Onalaska Common Council considers adding prayer to meeting
The debate is on at Onalaska City Hall over whether to add a prayer to the beginning of Common Council meetings.
It was brought up last month and Mayor Joe Chilsen says he's open to having a discussion about it.
"I think that anytime we talk that we're being open about it open to the citizenry and open with one another and that's a positive thing," said Chilsen.
It all started when Alderman Jack Pogreba stood up at Common Council last month during the citizen input time and offered up a prayer.
He also suggested the council consider adding it to the beginning of each meeting.
It leaves council members with the challenging task of deciding how to move forward without offending anyone or facing a legal battle.
Chilsen says his main concern is protecting the taxpayers from any unnecessary legal fees that could come from praying.
"There's lots of different ways to do this to accomplish it so we're not in violation of any laws and that's my greatest concern, I don't want to be in violation of any laws," said Chilsen.
"The thing that we need to be concerned about is the legality part of it," said Alderman Dan Ferries.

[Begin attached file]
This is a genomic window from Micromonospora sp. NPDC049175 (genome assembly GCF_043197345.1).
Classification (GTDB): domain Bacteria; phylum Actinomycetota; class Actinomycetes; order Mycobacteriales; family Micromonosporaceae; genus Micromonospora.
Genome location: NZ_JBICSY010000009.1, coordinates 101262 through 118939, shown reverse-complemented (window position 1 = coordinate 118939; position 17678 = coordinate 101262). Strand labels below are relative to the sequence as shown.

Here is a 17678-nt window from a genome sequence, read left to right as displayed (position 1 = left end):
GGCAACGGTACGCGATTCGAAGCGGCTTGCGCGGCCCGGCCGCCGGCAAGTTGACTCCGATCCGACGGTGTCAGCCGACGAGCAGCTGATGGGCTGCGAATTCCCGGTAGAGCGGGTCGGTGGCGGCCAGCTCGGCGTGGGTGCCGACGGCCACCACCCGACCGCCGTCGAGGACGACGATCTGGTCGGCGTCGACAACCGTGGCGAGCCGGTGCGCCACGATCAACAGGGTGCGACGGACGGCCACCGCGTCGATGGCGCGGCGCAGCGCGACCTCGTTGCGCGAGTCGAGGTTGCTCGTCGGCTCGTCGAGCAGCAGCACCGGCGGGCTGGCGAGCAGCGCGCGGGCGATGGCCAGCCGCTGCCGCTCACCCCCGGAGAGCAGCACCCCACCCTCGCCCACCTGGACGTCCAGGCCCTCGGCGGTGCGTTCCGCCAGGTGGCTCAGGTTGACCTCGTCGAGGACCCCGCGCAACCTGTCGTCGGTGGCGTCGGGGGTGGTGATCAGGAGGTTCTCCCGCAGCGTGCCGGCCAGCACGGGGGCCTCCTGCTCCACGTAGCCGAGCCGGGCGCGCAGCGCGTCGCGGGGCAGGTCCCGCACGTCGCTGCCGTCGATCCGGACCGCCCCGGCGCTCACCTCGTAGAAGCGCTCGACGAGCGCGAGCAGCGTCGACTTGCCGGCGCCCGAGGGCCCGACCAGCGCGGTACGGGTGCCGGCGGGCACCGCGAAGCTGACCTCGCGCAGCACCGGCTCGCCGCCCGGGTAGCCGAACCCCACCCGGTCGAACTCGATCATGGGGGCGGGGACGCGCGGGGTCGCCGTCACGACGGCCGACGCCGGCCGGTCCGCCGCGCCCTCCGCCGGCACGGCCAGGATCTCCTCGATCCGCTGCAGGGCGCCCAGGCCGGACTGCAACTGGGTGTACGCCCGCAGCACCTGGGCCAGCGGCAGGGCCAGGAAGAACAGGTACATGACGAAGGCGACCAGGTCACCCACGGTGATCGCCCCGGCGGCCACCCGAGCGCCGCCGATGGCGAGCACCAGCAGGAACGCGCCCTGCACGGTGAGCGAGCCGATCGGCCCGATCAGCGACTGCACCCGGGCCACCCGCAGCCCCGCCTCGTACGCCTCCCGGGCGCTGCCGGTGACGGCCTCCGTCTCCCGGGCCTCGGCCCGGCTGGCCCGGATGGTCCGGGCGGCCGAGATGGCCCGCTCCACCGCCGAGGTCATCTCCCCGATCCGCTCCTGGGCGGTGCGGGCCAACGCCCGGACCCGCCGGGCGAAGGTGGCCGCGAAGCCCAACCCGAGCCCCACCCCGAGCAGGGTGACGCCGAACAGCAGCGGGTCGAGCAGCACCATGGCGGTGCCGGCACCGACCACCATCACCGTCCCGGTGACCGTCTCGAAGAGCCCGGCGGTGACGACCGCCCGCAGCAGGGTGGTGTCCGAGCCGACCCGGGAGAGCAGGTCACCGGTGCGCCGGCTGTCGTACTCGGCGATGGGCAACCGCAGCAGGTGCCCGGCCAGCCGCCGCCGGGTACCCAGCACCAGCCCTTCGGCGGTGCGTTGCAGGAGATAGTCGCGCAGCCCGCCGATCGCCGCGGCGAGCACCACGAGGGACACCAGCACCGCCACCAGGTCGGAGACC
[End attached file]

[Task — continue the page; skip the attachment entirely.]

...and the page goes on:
Ferries also says it's important to be considerate of everyone's beliefs.
"You don't want to offend anybody. You don't want to force your beliefs on anybody but I think as a whole and again this is just my belief, that Onalaska is a pretty faith-based community with the amount of churches and sizes of the churches," said Ferries.
While praying is new for the Onalaska Common Council, it's old practice in the city of La Crosse.
"A letter goes out to the members of the clergy, the registered clergy, and I believe other organizations too that choose to provide some calm to set the tone for the council meeting," said La Crosse City Council President Audrey Kader.
While it works in La Crosse, Kader says Onalaska's success relies on how they move forward with the idea.
"Hopefully I they realize what could come down the road for them because it depends on how they choose to deal with it," said Kader. "We want to be fair to people. This is a community made up of many religions backgrounds and people with no faith and the important thing is we run the city in a way that people are heard."
Pogreba says he's open to making time for any organized religion to say a prayer at the beginning of the meetings.
Chilsen says the idea will be put on the administrative and judiciary committee's agenda for next month's meeting.
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